Nobody tramples civil rights better than the state of New Jersey, especially when it comes to the Second Amendment. New Jersey one-upped itself by recently issuing new training and qualification guidelines for concealed firearms permit holders that have generated questions that lawyers, local police chiefs, and even the State Police themselves cannot answer.
New Jersey’s Bruen response law, signed into law on December 22 2022, called for the Superintendent of State Police to issue “interim” training requirements by July 1, 2023. That date came and went and it wasn’t until July 17 that four documents surreptitiously appeared on the New Jersey State Police portal addressing the new requirements.
In the days since those documents have been posted, gun range owners, PTC holders, lawyers and even local police chiefs have been stymied by the conflicting and confusing nature of the guidance within.
Depending on how the guidance is read and interpreted, there are now FOUR (or five) different categories of PTC (permits to carry), based on date and body of issuance, with each category requiring slightly different methods of compliance with the new training guidelines.
The training guidelines cover lawful and safe handling and storage of firearms consisting of (1) an online course, (2) in-person classroom instruction, and (3) target training by a certified firearm instructor at approved ranges published on the State Police website.
It is the target training and qualification that has generated some of the most vociferous responses from PTC holders and the Second Amendment community at large. In the words of legal expert, Evan Nappen, the new guidelines equate to a “John Wick” level of training. The qualifications are essentially the same as those for retired police officers to obtain their New Jersey RPO handgun carry card – with some significant differences.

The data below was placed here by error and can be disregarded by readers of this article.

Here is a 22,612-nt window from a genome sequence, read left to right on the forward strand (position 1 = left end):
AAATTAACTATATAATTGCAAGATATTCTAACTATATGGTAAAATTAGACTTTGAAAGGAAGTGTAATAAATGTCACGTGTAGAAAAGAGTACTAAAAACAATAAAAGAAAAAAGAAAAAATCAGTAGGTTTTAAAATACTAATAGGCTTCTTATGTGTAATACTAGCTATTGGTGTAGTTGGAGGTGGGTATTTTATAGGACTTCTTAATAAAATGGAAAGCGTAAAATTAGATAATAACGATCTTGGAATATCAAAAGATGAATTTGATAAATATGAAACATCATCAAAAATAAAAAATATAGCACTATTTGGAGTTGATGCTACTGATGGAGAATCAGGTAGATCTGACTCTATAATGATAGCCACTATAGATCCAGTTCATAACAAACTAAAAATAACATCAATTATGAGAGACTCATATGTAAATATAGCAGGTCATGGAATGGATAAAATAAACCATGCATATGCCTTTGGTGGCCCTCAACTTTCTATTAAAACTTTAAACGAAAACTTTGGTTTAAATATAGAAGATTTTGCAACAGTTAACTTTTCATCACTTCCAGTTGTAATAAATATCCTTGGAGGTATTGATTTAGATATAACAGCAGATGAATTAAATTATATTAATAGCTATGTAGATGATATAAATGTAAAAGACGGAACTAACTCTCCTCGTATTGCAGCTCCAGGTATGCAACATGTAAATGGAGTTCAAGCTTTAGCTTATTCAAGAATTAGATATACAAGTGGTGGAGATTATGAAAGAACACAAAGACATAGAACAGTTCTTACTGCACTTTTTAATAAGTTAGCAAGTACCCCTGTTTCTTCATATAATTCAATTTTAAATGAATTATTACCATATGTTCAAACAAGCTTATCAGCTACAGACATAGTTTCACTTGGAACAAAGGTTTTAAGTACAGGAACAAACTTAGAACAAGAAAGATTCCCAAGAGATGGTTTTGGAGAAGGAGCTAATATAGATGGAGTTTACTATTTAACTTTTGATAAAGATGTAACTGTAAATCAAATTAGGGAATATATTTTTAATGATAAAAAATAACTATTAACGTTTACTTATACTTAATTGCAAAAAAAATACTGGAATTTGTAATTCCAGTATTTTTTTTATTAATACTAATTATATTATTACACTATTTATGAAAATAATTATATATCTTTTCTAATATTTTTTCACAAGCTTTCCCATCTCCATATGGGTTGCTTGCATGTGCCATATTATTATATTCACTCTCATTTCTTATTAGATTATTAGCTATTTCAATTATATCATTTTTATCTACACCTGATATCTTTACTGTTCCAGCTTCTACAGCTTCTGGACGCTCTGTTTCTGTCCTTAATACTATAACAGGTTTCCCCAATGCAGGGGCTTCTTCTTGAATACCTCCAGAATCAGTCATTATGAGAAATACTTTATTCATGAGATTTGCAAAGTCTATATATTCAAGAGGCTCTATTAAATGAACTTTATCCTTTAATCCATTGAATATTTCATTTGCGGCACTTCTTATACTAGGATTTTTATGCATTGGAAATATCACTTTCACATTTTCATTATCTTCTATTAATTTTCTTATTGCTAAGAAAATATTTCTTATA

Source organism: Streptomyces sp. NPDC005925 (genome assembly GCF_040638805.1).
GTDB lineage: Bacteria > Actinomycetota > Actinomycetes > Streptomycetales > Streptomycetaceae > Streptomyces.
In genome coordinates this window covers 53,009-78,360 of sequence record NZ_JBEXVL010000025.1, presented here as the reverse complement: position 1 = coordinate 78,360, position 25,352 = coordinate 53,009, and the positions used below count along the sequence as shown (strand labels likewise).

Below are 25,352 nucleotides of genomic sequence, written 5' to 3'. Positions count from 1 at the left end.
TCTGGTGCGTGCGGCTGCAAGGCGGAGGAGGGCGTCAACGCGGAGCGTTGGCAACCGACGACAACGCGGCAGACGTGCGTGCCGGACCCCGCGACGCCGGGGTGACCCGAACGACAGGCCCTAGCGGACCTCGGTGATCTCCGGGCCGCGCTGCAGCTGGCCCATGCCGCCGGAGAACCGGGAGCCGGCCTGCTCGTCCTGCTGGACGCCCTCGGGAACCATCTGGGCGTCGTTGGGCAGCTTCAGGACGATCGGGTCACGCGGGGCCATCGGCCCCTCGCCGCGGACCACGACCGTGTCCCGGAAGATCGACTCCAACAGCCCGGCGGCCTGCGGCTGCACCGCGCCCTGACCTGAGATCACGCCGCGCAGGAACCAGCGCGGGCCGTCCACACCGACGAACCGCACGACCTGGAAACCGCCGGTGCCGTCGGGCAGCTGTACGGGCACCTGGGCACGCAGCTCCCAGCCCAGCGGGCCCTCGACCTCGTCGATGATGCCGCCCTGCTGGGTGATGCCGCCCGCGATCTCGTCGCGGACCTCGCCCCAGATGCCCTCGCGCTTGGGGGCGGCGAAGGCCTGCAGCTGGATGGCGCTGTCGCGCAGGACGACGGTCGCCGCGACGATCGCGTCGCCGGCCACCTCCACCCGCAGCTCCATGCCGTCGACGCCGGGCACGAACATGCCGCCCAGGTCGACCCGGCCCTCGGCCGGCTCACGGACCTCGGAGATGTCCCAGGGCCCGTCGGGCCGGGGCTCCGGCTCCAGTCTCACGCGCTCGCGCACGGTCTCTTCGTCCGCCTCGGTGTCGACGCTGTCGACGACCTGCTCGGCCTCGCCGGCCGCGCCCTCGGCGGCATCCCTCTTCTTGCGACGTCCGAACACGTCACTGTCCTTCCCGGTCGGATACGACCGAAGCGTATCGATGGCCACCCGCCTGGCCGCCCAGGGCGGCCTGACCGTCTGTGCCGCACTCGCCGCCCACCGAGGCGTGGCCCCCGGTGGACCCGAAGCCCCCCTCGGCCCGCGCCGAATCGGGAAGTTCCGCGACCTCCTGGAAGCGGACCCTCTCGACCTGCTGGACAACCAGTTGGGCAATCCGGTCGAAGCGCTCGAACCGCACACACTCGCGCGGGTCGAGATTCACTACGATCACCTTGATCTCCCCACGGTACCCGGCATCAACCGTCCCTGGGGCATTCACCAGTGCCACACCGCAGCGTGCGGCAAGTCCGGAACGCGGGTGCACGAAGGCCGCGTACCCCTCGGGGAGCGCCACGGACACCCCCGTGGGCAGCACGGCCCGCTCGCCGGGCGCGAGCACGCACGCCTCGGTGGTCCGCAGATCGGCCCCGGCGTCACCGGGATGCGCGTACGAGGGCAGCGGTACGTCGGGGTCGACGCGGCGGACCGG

- There is no exception for those who are handicapped or disabled (the course of fire requires kneeling and firing from the “support” hand)
- The course of fire must be conducted from a concealed holster – a risky action that even police officers are not required to undertake
No explanation has been given by the state for why the new guidelines are considered “interim” leaving many to speculate that the state could change and modify them at their whim. Every current PTC holder has already passed a course of fire that was “substantially similar” to the HQC2 standard for retired police officers, and in most cases approved by the state. In many cases, however, those who have already qualified and been issued a PTC will now have to requalify to the new standards by October 1, 2023.
The new requirements are wildly out of line with what Bruen allows in terms of licensing regimes and are surely meant to chill the exercising of Second Amendment rights. These requirements will almost definitely be challenged in court, but since questions abound, and official answers are few and far between we encourage our readers to do TWO things.
- Read Evan Nappen’s summary of the new guidelines on his website.
- Take the advice of Dan Schmutter, lead attorney in Koons/Siegel v. Platkin, and become a member of ANJRPC (Association of New Jersey Rifle and Pistol Clubs). As a member you are entitled to seek legal advice from one of their lawyers on retainer as to how the new guidelines affect you personally.
We will continue to cover this story.